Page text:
Wednesday, February 24, 2010

China reacts to Dalai Lama talk with CNN

China was already reeling after the Dalai Lama met with President Barack Obama last week. But other than releasing of statements there was no direct action. The White House website remained online and pictures of the Dalai Lama with the American president remained accessible on the Chinese mainland. But the Dalai Lama's only television interview with CNN chat show host Larry King was highly restricted for those attempting to tune in across China. According to some reports the television broadcast via satellite was not interrupted, but those attempting to access online content found blank screens.
CNN radio which broadcasts a live audio feed of the US news channel was silent on many ISPs and third party websites which rebroadcast the CNN video feed returned blank screens. Throughout the interview, which was aired at 18:00 Beijing time Tuesday, the CNN website was slow to load and the video page was inaccessible for many users. By Wednesday morning the CNN site was almost completely screwed by the Great Firewall with graphics stripped and only basic text and links showing.

It is of course to be expected that China would attempt to stifle any free debate concerning Tibet, the Dalai Lama and issues of human rights. But the pettiness displayed showed by Chinese censors shows that the Chinese Communist Party has a long way to go before it becomes a part of the global community. While it plays an important part in the global economy, the behaviour of Chinese censors in respect to free debate and expression of ideas places the country alongside despots such as Iran, North Korea and others.

As for the interview [transcript] with the Dalai Lama, most of the world were able to view it freely. In opening, Larry King asked the Dalai Lama how his controversial meeting with Barack Obama went.  "Very good. Of course, when he was a new senator and on the Foreign Relations Committee or something... I met him once. A very impressive young politician. Then during the election, he telephoned me and inquired about Tibet. As soon as he became president, he said we'll have some -- some contact and was very sympathetic," the exiled Tibetan spiritual leader said.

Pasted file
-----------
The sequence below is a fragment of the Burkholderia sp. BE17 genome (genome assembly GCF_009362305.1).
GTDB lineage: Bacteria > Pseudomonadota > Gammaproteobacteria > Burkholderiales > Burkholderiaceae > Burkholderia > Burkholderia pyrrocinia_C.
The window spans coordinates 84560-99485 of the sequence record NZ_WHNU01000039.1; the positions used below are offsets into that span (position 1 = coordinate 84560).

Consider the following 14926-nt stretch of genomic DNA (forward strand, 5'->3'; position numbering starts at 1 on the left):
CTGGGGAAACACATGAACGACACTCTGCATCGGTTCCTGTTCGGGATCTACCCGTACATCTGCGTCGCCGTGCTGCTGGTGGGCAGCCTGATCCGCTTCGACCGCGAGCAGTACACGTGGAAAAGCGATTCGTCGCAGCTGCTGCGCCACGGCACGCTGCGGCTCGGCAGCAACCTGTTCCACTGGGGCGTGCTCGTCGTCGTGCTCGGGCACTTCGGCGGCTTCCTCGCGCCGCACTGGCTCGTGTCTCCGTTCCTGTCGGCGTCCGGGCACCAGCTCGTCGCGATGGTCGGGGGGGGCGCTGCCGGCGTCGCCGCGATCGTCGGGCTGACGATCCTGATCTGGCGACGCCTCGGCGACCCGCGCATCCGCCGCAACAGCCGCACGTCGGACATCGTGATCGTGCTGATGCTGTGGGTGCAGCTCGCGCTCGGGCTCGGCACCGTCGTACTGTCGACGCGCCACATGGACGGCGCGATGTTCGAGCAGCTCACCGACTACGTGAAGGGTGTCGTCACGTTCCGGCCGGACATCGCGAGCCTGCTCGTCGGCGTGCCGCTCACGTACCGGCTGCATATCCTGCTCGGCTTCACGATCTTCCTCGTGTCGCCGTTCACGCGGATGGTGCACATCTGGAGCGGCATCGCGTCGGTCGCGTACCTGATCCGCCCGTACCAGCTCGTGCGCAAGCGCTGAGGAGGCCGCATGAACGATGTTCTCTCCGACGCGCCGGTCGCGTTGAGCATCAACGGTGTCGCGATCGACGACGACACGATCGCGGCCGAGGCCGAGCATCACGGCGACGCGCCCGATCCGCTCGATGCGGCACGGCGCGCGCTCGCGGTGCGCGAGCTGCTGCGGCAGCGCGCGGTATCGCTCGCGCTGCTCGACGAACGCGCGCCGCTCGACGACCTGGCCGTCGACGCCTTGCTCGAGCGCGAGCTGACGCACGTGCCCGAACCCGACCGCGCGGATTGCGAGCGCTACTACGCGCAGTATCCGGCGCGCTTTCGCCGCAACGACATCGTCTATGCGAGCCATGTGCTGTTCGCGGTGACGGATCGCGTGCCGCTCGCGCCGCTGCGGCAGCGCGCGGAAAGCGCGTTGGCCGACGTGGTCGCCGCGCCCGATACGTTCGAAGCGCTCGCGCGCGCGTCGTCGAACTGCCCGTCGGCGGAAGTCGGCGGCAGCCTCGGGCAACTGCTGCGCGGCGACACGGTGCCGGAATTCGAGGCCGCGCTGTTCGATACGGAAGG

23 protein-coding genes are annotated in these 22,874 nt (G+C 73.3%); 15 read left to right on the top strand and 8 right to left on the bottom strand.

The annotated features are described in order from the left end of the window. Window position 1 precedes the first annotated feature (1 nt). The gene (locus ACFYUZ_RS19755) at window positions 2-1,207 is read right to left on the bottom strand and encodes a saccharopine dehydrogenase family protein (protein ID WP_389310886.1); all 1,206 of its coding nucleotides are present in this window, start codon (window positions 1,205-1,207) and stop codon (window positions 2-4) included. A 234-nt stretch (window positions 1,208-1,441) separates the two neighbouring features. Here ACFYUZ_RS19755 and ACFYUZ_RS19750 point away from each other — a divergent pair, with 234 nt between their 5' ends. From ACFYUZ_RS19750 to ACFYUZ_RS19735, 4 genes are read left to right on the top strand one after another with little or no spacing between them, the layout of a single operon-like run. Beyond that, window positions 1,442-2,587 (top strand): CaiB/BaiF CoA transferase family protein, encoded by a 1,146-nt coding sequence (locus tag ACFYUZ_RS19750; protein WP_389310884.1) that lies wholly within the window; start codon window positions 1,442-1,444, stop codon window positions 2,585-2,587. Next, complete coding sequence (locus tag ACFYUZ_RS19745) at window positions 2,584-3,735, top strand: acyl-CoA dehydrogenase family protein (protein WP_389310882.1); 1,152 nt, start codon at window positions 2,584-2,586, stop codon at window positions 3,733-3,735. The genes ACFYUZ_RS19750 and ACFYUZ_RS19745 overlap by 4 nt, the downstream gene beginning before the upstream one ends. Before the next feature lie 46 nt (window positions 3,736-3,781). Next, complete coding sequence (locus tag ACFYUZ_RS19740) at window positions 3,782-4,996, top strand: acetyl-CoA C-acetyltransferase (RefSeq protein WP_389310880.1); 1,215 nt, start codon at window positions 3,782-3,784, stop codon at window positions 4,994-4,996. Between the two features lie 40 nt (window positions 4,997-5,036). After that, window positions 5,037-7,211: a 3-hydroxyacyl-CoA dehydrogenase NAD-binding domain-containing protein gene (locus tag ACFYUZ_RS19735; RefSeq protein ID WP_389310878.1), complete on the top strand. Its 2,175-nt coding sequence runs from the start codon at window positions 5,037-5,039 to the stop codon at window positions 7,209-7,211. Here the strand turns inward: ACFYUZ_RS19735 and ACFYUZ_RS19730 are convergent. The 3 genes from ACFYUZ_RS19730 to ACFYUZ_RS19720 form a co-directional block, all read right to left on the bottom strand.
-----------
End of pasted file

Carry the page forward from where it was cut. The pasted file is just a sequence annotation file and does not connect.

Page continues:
He acknowledged that an earlier meeting with the president would not have been advisable due to Obama's intended visit to Beijing in November last year.
He went on to speak about three commitments. "The number one commitment, the promotion of human value in order to create a better world, a more compassionate world, a peaceful world. For that, technology -- economy is not the ultimate source of peace. The real source of peace is inner peace. Inner peace comes through a more compassionate heart. So that's my number one commitment I always say wherever I go."

His second commitment was "the promotion of religious harmony." And he said hoped Obama could make effective contributions in these fields. Tibet of course came up in discussion and he spoke of contacts with the Chinese government. "We are carrying various kinds of work for preservation of Tibetan culture, Tibetan Buddhist tradition, like that," the Dalai Lama said. He said his so-called'middle way approach was fully supported by the American administration.

But in respect to the Chinese administration he laughed and said, "Now, you know, the Chinese government (are) denying there is sort of a problem... They say Tibetans are very happy prosperity and much, much, much better than previous Tibet. But we received information that some, in some of some material development, but culture side or religious faith or all these fields, there's so much suppression or control, restriction."

"So, for example, just a few years ago, I met one Tibetan who come from Tibet -- one profession, a professional person. He told me his own salary, accommodation and also the education for his children, no worries. Everything is good. But then he mentioned, but being as a Tibetan, mentally, emotionally, some kind of overwhelming sort of -- what's the feeling? Then when he mentioned that, tear. So that has a Chinese -- some of these hard-liner Chinese do not understand.

Will there ever be greater autonomy for Tibet? Larry King asked. "Actually, we are not seeking independence," the Dalai Lama said, "No. We are -- you see, that's why we call the middle way. We -- we complain that the present sort of policy in Tibet, it's actually very much damaging about the Tibetans' religious freedom and also culture, heritage and also, very bad for environment. But, on the other hand, we also, you see, do not want separation from China, because the Tibet, landlocked country; materially is backward. Every Tibetan wants a modernized Tibet."

"So for that reason, remain within the People's Republic of China. It is our own interest, as far as materials development is concerned. But meaningful autonomy, self-rule in the field of the culture, education, religion -- in these fields, where the Tibetans can handle better -- a better way. So in these fields, Tibetans should have full sort of authority. So that's what we call middle way. So, firstly, we are not seeking independence. So, therefore, there's some people among Tibetans and also among our supporters, our friends, also are a little critical we are not sort of fight for independence."